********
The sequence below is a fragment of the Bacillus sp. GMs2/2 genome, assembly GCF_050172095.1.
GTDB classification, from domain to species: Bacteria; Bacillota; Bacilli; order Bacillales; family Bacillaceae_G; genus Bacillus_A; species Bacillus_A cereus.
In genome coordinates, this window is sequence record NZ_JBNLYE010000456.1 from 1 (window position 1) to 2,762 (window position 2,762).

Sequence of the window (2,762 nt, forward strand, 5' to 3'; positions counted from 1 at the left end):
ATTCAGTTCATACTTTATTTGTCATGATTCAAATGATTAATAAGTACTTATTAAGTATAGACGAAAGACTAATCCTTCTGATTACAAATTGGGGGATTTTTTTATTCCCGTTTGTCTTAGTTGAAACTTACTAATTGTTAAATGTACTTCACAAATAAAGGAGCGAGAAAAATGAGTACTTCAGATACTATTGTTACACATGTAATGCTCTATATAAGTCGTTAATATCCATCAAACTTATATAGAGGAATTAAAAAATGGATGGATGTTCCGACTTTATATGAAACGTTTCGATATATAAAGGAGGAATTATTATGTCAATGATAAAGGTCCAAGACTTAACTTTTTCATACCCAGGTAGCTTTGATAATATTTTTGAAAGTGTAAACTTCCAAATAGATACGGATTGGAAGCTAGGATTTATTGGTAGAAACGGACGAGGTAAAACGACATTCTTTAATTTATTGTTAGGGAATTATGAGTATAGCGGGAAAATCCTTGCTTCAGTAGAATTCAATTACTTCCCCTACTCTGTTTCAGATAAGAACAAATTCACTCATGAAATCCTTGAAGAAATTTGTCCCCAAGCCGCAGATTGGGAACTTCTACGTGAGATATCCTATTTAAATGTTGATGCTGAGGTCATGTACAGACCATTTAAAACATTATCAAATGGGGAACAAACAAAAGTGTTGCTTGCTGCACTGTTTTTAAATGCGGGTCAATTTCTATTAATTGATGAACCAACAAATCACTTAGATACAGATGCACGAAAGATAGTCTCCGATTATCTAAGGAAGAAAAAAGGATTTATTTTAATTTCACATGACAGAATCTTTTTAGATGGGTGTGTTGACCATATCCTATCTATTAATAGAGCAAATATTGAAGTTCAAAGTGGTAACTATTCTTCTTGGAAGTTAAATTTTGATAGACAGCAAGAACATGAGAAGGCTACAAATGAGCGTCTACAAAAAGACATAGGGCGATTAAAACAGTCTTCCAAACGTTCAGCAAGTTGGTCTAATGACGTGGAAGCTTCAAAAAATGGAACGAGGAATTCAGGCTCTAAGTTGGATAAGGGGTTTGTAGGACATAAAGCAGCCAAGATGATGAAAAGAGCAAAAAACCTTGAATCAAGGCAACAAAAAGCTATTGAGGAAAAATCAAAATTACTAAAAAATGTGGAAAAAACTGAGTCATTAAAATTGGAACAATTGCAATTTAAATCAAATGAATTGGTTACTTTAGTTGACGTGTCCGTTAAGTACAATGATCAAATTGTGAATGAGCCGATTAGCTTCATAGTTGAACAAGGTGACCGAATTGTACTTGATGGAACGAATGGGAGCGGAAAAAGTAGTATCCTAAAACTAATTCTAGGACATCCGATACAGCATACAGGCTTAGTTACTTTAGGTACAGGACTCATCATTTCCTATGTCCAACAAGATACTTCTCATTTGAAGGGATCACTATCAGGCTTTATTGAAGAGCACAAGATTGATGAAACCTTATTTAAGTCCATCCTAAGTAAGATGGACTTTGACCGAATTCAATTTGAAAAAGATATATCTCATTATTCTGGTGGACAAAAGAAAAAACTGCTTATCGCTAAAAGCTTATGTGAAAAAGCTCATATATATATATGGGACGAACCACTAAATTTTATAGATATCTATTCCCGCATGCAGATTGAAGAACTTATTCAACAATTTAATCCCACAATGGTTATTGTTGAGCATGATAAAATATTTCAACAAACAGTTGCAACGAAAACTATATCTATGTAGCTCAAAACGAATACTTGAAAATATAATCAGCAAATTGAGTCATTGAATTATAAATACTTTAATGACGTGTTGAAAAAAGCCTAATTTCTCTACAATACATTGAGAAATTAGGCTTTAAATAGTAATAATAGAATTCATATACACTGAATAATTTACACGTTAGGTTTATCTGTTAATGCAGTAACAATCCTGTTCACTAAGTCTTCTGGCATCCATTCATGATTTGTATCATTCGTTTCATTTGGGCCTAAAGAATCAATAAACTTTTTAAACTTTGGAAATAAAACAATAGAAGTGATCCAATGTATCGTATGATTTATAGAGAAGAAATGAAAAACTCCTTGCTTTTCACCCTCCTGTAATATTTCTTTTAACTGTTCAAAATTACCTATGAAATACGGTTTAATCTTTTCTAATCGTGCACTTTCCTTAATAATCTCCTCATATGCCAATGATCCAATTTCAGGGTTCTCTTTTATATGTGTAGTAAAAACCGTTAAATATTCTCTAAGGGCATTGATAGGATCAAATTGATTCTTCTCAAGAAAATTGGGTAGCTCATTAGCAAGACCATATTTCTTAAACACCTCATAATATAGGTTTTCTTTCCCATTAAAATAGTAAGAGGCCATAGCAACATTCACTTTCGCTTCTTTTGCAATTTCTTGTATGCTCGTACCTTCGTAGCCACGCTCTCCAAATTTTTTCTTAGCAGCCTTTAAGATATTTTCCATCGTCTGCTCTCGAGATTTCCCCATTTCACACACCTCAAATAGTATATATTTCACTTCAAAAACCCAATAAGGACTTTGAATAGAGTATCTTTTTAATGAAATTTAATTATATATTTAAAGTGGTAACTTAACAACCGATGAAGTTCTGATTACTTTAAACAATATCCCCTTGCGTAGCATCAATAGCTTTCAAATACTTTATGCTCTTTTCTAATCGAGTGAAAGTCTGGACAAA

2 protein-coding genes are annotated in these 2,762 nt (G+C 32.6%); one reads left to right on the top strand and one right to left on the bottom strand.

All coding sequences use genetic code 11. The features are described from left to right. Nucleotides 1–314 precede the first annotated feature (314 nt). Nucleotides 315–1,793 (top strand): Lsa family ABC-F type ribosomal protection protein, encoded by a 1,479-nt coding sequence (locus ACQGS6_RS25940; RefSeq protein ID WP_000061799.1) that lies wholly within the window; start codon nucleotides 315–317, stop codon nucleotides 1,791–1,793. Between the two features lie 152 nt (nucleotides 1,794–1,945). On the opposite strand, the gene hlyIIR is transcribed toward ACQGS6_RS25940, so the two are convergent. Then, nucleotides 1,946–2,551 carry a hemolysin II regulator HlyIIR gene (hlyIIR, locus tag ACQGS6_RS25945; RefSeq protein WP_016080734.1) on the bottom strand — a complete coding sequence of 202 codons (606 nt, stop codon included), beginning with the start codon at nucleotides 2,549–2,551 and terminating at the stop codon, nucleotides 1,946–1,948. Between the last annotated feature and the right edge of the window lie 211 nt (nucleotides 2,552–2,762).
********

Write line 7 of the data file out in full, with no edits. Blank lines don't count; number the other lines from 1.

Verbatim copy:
All coding sequences use genetic code 11. The features are described from left to right. Nucleotides 1–314 precede the first annotated feature (314 nt). Nucleotides 315–1,793 (top strand): Lsa family ABC-F type ribosomal protection protein, encoded by a 1,479-nt coding sequence (locus ACQGS6_RS25940; RefSeq protein ID WP_000061799.1) that lies wholly within the window; start codon nucleotides 315–317, stop codon nucleotides 1,791–1,793. Between the two features lie 152 nt (nucleotides 1,794–1,945). On the opposite strand, the gene hlyIIR is transcribed toward ACQGS6_RS25940, so the two are convergent. Then, nucleotides 1,946–2,551 carry a hemolysin II regulator HlyIIR gene (hlyIIR, locus tag ACQGS6_RS25945; RefSeq protein WP_016080734.1) on the bottom strand — a complete coding sequence of 202 codons (606 nt, stop codon included), beginning with the start codon at nucleotides 2,549–2,551 and terminating at the stop codon, nucleotides 1,946–1,948. Between the last annotated feature and the right edge of the window lie 211 nt (nucleotides 2,552–2,762).